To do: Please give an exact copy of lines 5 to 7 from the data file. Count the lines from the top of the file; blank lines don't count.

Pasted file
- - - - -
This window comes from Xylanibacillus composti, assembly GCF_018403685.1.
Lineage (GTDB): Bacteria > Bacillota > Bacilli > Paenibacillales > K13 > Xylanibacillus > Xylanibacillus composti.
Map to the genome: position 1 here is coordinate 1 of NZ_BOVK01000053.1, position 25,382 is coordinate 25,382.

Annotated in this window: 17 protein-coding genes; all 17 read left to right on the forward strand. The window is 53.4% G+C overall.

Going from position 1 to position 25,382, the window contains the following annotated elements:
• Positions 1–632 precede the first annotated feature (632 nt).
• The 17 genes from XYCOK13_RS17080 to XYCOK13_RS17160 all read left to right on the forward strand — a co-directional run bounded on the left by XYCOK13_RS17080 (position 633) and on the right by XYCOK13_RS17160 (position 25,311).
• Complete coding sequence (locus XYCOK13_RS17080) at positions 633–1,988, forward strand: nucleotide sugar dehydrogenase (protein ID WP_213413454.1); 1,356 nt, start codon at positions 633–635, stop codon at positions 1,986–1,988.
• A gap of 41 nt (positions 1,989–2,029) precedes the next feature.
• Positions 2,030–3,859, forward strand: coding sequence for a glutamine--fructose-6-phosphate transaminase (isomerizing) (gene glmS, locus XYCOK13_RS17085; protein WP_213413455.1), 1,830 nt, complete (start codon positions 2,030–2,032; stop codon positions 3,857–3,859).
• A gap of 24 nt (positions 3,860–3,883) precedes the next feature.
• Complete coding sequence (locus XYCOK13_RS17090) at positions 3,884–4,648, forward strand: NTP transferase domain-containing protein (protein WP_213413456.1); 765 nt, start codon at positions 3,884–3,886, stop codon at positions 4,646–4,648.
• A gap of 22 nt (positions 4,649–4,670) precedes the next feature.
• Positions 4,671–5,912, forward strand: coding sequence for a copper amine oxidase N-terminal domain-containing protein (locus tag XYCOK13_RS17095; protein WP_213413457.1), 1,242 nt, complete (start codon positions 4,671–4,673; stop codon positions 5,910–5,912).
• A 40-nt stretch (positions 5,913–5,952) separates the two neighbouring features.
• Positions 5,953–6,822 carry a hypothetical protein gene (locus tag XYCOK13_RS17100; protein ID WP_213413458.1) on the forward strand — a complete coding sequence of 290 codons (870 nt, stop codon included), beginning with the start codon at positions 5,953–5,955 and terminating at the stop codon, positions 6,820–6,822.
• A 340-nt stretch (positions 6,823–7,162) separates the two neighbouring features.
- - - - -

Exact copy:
Going from position 1 to position 25,382, the window contains the following annotated elements:
• Positions 1–632 precede the first annotated feature (632 nt).
• The 17 genes from XYCOK13_RS17080 to XYCOK13_RS17160 all read left to right on the forward strand — a co-directional run bounded on the left by XYCOK13_RS17080 (position 633) and on the right by XYCOK13_RS17160 (position 25,311).